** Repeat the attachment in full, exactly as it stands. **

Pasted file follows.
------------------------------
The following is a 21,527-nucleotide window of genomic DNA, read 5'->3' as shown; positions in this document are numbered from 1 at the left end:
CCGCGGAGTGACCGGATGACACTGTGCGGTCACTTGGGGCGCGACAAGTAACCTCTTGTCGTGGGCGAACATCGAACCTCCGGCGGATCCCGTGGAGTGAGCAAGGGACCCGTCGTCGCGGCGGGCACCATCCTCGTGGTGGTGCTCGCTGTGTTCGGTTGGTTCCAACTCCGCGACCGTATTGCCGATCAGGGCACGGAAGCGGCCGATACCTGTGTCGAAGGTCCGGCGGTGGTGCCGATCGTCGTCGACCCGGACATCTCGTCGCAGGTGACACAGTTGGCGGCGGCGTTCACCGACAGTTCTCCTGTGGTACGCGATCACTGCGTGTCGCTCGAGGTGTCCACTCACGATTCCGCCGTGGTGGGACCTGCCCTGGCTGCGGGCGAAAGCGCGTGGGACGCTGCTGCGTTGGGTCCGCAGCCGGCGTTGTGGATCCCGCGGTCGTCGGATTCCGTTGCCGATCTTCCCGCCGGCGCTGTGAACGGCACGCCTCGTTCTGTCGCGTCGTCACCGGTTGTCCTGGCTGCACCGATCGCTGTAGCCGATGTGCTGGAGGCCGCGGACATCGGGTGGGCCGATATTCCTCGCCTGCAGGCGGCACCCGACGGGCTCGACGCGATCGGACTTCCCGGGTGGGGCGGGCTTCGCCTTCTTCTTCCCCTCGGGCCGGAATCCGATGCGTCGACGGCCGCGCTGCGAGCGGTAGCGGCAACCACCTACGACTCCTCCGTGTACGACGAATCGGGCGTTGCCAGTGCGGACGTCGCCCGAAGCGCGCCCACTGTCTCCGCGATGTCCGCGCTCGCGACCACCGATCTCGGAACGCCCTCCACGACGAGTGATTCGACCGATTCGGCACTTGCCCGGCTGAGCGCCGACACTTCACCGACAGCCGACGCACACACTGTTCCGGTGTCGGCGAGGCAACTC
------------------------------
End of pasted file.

The following is a 21,527-nucleotide window of genomic DNA, read 5'->3' as shown; positions in this document are numbered from 1 at the left end:
CCGCGGAGTGACCGGATGACACTGTGCGGTCACTTGGGGCGCGACAAGTAACCTCTTGTCGTGGGCGAACATCGAACCTCCGGCGGATCCCGTGGAGTGAGCAAGGGACCCGTCGTCGCGGCGGGCACCATCCTCGTGGTGGTGCTCGCTGTGTTCGGTTGGTTCCAACTCCGCGACCGTATTGCCGATCAGGGCACGGAAGCGGCCGATACCTGTGTCGAAGGTCCGGCGGTGGTGCCGATCGTCGTCGACCCGGACATCTCGTCGCAGGTGACACAGTTGGCGGCGGCGTTCACCGACAGTTCTCCTGTGGTACGCGATCACTGCGTGTCGCTCGAGGTGTCCACTCACGATTCCGCCGTGGTGGGACCTGCCCTGGCTGCGGGCGAAAGCGCGTGGGACGCTGCTGCGTTGGGTCCGCAGCCGGCGTTGTGGATCCCGCGGTCGTCGGATTCCGTTGCCGATCTTCCCGCCGGCGCTGTGAACGGCACGCCTCGTTCTGTCGCGTCGTCACCGGTTGTCCTGGCTGCACCGATCGCTGTAGCCGATGTGCTGGAGGCCGCGGACATCGGGTGGGCCGATATTCCTCGCCTGCAGGCGGCACCCGACGGGCTCGACGCGATCGGACTTCCCGGGTGGGGCGGGCTTCGCCTTCTTCTTCCCCTCGGGCCGGAATCCGATGCGTCGACGGCCGCGCTGCGAGCGGTAGCGGCAACCACCTACGACTCCTCCGTGTACGACGAATCGGGCGTTGCCAGTGCGGACGTCGCCCGAAGCGCGCCCACTGTCTCCGCGATGTCCGCGCTCGCGACCACCGATCTCGGAACGCCCTCCACGACGAGTGATTCGACCGATTCGGCACTTGCCCGGCTGAGCGCCGACACTTCACCGACAGCCGACGCACACACTGTTCCGGTGTCGGCGAGGCAACTC